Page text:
by Trent Appleby
DFW is one of the fastest growing metropolitan areas in the United States. With population growth comes an increased need for infrastructure such as roads, highways, pipelines and transmission lines. As a result, more and more landowners are faced with takings of all or a portion of their land.
Eminent Domain and “Adequate Compensation”
While Texas landowners cannot stop an entity with eminent domain power from taking their land, the landowner is entitled to receive “adequate compensation” for the taking. Landowners and the condemnor rarely agree as to what constitutes “adequate compensation.” Thus, it is important for landowners to be aware of the condemnation process and their right to challenge the condemnor’s offer. It is also important to review the easement agreement connected to the taking and limit the condemnor’s rights with respect to the easement area as well as to the remainder of the property.
Because the condemnor is required to obtain a written appraisal prior to the commencement of the condemnation proceeding, it is also necessary that the landowner retain an appraiser to opine as to what constitutes adequate compensation to the landowner as a result of the taking. Adequate compensation is determined based upon the fair market value of the “highest and best use” of the property.
For example, if the property is located in a commercial zoning area, the highest and best use is likely commercial development regardless of whether the property is used for commercial purposes at the time of the taking or even vacant. Additionally, if the condemnor is only taking a portion of the property, the landowner is not only entitled to compensation for the value of the portion of the property taken, but also “remainder damages.”
Remainder damages are calculated by considering the damages to the remainder of the property (the portion of the property not subject to the taking). For example, if the taking results in loss of access or impedes the ability to build on the property, then the landowner is also entitled to remainder damages. Keep in mind – the condemnor’s goal is to take your property at the lowest possible cost to the condemnor.
If the condemnor and landowner can’t agree on values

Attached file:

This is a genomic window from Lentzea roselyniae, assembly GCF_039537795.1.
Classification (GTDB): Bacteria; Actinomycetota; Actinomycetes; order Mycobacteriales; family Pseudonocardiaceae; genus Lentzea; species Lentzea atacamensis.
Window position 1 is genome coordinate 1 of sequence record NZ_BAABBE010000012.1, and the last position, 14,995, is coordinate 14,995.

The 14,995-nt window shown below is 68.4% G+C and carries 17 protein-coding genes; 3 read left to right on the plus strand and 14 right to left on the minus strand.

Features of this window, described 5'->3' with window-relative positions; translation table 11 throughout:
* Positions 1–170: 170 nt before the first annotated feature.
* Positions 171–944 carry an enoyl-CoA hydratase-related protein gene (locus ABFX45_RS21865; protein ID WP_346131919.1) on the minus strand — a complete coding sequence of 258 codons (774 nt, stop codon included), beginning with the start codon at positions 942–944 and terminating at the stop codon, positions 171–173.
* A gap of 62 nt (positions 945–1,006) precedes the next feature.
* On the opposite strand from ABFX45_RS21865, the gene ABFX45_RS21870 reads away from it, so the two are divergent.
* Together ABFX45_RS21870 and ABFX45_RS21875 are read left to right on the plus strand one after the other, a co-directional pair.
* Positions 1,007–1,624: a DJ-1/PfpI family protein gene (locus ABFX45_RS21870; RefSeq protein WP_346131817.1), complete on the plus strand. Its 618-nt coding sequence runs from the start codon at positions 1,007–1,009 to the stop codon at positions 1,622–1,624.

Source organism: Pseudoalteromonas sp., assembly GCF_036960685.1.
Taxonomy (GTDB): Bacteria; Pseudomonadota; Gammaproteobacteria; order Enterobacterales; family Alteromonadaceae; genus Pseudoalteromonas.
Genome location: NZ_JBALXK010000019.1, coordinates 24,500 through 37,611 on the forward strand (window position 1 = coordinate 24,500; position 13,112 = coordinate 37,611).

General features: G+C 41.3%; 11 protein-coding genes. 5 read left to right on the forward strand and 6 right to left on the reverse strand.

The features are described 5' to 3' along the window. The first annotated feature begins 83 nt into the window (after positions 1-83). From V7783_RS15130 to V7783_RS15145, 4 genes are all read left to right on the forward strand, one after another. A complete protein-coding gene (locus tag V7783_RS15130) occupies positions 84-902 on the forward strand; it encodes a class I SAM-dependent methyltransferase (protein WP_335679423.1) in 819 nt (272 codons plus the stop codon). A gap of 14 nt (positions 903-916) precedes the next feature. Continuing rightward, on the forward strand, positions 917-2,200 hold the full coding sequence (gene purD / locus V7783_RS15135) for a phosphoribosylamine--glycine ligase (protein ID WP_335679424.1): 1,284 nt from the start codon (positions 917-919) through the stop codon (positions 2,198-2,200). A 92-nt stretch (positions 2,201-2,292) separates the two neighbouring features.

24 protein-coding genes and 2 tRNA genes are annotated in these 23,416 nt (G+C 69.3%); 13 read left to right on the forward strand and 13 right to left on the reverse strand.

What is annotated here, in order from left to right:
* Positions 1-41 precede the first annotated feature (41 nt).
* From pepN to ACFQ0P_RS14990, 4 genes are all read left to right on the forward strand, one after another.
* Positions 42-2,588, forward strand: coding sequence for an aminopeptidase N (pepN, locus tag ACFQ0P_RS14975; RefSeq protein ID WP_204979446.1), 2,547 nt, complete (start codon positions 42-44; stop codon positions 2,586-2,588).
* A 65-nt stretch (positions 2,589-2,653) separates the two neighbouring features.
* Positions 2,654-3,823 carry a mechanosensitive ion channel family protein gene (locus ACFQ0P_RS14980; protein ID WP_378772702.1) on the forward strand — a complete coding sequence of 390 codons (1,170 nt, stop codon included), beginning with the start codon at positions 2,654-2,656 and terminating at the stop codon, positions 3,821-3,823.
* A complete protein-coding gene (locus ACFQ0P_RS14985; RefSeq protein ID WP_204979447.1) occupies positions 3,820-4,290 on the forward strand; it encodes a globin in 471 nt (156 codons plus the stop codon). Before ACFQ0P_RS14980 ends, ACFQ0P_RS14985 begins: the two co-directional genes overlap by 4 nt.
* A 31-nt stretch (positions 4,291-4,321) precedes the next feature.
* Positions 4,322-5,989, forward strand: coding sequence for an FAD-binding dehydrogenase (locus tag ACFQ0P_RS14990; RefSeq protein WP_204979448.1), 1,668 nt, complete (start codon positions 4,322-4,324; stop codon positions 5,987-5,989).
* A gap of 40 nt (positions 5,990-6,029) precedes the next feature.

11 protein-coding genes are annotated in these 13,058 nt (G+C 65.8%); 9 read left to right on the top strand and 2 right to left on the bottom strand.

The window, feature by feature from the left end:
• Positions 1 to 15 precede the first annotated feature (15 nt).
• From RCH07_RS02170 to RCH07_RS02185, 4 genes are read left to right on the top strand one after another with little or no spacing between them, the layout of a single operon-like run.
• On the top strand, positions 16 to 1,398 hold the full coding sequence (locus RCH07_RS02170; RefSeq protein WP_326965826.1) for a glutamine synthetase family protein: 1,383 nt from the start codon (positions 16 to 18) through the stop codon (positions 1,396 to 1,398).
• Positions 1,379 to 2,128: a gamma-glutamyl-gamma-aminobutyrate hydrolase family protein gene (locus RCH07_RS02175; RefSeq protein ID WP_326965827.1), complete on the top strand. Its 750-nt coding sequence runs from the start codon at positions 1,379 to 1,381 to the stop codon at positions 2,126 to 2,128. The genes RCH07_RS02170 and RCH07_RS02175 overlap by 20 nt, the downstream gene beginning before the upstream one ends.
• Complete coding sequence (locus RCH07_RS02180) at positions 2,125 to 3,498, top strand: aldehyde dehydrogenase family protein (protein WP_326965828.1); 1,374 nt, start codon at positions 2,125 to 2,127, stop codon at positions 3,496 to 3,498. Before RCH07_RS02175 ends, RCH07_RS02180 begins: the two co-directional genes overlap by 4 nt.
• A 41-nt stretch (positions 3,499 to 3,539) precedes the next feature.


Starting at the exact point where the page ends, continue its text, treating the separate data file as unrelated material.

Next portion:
If negotiations prove futile (as is often the case), a Special Commissioners’ Hearing follows. Special Commissioners are appointed by the court and consist of three “disinterested” property owners who reside in the same county as the property being condemned. While Special Commissioners are tasked with assessing damages fairly and impartially, this typically is not the case. Special Commissioners are appointed by the court and receive compensation for their services. Thus, in most cases, the Special Commissioners are biased in favor of the condemnor as they want to be appointed to future cases (and receive money for their services).
The Special Commissioners Hearing is an administrative proceeding and the landowner has the right to object to the Special Commissioners’ award. If the landowner files an objection, the proceeding becomes judicial and the court tries the case in the same manner as other civil matters. This is usually the best way to make sure you receive the highest award possible.
In addition to making sure you are adequately compensated for the taking, it is also important to review and negotiate the terms of the easement agreement whereby the condemnor is granted certain rights with respect to your property. The landowner can limit the condemnor’s rights by negotiating specific provisions contained in the easement agreement such as:
- Requiring a specific easement only to a portion of the property; not a blanket easement;
- Reserving the landowner’s right to use the surface of the easement area;
- Limiting the condemnor’s right to access the easement area;
- Ensuring the condemnor repairs any damages to the property;
- Designating what portions of the property the condemnor may access;
- Determining remedies if the condemnor violates the easement agreement;
- Including liability and indemnification provisions;
- Prohibiting the condemnor from assigning the easement; and
- Specifying when the easement will terminate.
If a condemnor seeks to take your land, it is important to make sure you not only receive the highest award possible, but also protect your rights while limiting the rights of the condemnor with respect to your property.
We can help you with that.
Contact Trent at (469) 916-7700 ext. 113, or via email him via his contact form.
when it matters ™
About Trent Appleby
Trent Appleby focuses his practice on commercial and corporate transactions, real estate transactions, and corporate formation and governance matters. He also has experience in litigation, with an emphasis on commercial and residential construction litigation.Learn more about Trent…